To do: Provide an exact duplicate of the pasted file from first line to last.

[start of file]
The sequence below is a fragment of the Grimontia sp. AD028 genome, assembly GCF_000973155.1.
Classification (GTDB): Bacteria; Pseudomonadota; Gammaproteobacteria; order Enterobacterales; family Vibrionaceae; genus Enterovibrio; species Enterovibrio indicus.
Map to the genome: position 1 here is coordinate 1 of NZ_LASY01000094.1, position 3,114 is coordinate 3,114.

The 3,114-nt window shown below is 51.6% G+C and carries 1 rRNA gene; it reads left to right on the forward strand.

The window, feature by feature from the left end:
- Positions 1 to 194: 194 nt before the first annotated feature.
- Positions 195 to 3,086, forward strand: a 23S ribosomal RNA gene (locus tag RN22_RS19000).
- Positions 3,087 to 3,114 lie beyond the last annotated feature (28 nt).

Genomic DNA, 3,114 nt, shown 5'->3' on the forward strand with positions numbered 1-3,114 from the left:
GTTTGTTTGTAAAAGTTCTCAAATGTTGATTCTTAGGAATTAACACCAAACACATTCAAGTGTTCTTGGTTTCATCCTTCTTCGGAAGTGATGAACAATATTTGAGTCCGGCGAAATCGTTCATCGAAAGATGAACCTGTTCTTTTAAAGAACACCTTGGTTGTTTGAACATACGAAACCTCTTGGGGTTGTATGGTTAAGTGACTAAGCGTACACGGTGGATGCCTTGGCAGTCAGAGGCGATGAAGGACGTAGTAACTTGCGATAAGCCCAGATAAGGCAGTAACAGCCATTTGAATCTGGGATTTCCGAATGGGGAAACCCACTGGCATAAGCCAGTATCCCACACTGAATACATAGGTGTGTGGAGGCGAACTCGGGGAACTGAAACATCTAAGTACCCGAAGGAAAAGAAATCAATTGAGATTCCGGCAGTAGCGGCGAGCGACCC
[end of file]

The sequence below is a fragment of the Grimontia sp. AD028 genome, assembly GCF_000973155.1.
Classification (GTDB): Bacteria; Pseudomonadota; Gammaproteobacteria; order Enterobacterales; family Vibrionaceae; genus Enterovibrio; species Enterovibrio indicus.
Map to the genome: position 1 here is coordinate 1 of NZ_LASY01000094.1, position 3,114 is coordinate 3,114.

The 3,114-nt window shown below is 51.6% G+C and carries 1 rRNA gene; it reads left to right on the forward strand.

The window, feature by feature from the left end:
- Positions 1 to 194: 194 nt before the first annotated feature.
- Positions 195 to 3,086, forward strand: a 23S ribosomal RNA gene (locus tag RN22_RS19000).
- Positions 3,087 to 3,114 lie beyond the last annotated feature (28 nt).

Genomic DNA, 3,114 nt, shown 5'->3' on the forward strand with positions numbered 1-3,114 from the left:
GTTTGTTTGTAAAAGTTCTCAAATGTTGATTCTTAGGAATTAACACCAAACACATTCAAGTGTTCTTGGTTTCATCCTTCTTCGGAAGTGATGAACAATATTTGAGTCCGGCGAAATCGTTCATCGAAAGATGAACCTGTTCTTTTAAAGAACACCTTGGTTGTTTGAACATACGAAACCTCTTGGGGTTGTATGGTTAAGTGACTAAGCGTACACGGTGGATGCCTTGGCAGTCAGAGGCGATGAAGGACGTAGTAACTTGCGATAAGCCCAGATAAGGCAGTAACAGCCATTTGAATCTGGGATTTCCGAATGGGGAAACCCACTGGCATAAGCCAGTATCCCACACTGAATACATAGGTGTGTGGAGGCGAACTCGGGGAACTGAAACATCTAAGTACCCGAAGGAAAAGAAATCAATTGAGATTCCGGCAGTAGCGGCGAGCGACCC